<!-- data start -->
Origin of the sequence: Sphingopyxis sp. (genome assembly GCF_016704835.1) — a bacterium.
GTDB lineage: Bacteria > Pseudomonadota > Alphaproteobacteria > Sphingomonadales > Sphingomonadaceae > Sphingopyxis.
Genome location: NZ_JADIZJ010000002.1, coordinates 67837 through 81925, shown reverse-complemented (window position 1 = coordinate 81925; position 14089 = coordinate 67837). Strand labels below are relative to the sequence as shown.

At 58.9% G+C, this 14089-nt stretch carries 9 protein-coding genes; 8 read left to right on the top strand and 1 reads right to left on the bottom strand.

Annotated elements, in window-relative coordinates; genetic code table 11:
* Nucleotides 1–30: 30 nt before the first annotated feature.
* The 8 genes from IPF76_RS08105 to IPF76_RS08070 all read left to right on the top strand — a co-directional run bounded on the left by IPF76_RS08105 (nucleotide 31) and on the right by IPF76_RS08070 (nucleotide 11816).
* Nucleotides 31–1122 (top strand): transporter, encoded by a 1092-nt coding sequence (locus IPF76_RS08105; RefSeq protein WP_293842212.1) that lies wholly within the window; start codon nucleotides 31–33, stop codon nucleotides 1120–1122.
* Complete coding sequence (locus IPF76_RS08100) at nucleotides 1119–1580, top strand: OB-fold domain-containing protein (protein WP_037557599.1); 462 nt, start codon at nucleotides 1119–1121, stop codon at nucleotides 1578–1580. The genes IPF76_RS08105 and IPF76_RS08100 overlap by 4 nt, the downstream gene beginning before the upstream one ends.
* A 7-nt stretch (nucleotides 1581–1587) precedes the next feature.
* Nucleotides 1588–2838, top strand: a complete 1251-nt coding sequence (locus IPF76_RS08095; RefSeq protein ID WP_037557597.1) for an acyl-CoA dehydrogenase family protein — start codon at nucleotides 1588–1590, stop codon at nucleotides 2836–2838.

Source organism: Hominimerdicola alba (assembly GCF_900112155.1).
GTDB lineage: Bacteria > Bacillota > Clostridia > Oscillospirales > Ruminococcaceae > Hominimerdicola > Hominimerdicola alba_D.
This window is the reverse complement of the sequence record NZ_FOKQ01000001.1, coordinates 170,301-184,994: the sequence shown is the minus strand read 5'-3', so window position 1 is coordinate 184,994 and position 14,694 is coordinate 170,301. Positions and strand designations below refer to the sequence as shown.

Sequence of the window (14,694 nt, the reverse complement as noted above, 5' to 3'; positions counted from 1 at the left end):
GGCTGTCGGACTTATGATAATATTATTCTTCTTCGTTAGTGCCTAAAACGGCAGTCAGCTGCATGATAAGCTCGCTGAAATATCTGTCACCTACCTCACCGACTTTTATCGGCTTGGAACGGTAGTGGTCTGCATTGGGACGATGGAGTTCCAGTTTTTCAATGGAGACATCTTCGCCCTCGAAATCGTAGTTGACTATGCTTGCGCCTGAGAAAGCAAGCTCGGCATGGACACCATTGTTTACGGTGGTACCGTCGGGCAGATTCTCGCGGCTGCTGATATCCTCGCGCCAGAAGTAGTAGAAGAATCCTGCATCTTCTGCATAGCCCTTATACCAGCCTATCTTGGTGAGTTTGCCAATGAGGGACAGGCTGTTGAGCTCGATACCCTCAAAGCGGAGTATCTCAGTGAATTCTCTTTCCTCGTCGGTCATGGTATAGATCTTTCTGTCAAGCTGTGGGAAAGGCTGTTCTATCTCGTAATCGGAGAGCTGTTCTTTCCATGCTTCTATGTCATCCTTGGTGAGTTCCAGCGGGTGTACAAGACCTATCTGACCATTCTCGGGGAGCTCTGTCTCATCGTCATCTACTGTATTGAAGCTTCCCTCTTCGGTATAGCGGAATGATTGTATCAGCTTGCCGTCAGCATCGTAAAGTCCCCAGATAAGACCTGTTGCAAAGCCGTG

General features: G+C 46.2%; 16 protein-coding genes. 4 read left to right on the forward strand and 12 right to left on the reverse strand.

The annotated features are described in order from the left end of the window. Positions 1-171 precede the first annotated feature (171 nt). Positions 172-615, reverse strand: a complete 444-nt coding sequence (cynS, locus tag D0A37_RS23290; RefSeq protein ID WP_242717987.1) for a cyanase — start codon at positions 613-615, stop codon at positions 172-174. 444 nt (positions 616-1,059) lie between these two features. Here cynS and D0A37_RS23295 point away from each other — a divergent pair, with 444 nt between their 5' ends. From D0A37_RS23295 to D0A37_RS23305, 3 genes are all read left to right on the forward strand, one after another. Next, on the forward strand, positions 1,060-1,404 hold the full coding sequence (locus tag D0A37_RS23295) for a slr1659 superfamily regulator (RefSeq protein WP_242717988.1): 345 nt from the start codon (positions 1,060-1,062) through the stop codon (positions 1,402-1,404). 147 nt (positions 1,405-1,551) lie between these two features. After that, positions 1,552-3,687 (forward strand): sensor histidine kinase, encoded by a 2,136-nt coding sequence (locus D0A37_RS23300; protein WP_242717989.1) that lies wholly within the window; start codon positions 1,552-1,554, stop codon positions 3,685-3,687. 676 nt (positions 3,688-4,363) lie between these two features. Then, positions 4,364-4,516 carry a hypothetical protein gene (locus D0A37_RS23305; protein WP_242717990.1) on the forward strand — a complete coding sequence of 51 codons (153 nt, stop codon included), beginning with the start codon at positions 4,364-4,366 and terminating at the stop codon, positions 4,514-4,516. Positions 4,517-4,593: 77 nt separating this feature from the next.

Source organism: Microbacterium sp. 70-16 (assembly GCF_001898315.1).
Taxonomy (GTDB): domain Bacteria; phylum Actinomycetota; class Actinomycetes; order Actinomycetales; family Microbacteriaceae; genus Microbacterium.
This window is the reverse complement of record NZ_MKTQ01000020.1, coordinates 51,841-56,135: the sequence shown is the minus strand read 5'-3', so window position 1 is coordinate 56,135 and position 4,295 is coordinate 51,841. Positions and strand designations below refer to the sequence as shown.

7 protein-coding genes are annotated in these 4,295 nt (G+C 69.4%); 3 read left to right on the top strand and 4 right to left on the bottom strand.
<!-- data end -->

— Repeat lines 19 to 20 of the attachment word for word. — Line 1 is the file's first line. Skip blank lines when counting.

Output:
Source organism: Microbacterium sp. 70-16 (assembly GCF_001898315.1).
Taxonomy (GTDB): domain Bacteria; phylum Actinomycetota; class Actinomycetes; order Actinomycetales; family Microbacteriaceae; genus Microbacterium.